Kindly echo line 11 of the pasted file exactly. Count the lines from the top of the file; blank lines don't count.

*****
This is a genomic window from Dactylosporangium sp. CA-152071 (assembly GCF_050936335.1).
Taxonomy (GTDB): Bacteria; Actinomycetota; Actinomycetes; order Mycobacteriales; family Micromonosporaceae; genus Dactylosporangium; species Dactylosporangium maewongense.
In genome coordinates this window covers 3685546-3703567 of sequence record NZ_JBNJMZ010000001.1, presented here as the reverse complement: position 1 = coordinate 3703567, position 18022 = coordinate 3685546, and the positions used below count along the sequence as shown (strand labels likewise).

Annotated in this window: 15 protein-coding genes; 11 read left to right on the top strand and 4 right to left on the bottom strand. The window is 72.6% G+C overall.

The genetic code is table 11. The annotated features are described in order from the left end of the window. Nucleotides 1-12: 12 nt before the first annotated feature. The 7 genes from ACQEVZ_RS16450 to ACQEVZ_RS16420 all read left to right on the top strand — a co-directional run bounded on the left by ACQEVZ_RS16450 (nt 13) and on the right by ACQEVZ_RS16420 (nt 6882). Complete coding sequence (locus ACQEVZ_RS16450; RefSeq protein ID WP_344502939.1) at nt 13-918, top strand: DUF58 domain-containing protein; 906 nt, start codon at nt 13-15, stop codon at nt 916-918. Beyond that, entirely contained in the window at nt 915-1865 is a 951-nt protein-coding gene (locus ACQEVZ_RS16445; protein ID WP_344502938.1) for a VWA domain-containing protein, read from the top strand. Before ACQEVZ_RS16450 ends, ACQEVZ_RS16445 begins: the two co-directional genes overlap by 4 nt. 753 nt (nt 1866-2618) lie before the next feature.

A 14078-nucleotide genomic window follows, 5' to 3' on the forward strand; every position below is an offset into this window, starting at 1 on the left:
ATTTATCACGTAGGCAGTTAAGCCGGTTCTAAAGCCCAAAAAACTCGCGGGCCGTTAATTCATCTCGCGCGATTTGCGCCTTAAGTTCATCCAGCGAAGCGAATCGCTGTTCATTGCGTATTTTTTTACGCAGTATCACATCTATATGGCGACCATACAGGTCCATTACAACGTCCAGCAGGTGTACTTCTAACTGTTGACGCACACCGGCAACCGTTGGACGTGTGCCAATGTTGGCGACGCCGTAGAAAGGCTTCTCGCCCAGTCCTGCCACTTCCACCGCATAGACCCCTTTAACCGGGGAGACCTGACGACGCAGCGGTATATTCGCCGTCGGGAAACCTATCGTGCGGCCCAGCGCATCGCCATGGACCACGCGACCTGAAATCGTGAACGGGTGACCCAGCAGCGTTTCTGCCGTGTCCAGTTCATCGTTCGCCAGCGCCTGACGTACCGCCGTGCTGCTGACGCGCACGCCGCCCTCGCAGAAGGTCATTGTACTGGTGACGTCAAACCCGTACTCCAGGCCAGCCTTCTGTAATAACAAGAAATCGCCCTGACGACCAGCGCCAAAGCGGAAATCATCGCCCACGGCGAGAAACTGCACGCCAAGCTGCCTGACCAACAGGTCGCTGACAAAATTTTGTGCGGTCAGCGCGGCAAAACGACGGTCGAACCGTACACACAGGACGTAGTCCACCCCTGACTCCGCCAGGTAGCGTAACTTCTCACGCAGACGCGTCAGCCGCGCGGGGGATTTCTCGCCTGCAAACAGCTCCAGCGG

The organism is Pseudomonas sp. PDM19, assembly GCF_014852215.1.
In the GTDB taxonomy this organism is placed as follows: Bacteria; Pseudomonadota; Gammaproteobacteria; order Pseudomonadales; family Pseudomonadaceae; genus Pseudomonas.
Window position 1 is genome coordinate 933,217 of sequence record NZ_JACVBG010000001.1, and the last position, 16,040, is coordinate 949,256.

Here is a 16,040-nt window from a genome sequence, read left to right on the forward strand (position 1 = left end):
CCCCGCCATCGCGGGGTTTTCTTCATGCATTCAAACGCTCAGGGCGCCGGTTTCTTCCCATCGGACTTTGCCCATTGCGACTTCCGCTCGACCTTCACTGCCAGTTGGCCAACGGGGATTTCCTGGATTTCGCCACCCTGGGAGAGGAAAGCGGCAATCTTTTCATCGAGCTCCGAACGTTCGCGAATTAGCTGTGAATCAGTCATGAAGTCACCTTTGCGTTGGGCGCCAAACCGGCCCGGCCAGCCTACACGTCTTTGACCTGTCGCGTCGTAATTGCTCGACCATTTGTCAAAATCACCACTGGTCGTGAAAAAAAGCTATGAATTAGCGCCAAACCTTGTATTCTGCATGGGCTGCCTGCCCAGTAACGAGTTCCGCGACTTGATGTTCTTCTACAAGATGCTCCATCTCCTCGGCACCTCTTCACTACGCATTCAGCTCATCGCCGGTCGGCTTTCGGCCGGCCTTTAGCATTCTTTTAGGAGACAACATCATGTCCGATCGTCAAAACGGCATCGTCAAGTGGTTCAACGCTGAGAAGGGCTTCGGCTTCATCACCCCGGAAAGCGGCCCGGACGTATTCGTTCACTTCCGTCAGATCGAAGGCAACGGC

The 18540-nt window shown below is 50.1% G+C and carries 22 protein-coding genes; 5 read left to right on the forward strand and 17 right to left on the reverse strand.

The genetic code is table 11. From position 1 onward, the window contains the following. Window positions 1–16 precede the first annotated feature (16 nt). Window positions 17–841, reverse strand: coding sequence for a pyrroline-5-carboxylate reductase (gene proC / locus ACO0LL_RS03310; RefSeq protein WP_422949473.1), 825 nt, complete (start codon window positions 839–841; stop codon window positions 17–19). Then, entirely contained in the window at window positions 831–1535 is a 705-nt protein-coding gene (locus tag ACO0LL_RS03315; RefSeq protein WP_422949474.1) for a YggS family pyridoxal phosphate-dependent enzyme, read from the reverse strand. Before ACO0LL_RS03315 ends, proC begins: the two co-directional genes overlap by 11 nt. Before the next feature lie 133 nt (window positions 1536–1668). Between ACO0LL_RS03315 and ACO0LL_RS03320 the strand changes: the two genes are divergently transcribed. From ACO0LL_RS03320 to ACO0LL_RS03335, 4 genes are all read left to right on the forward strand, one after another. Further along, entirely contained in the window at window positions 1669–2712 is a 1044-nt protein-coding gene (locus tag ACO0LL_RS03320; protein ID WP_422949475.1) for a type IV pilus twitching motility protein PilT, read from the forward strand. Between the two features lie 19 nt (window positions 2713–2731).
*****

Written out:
Here is a 16,040-nt window from a genome sequence, read left to right on the forward strand (position 1 = left end):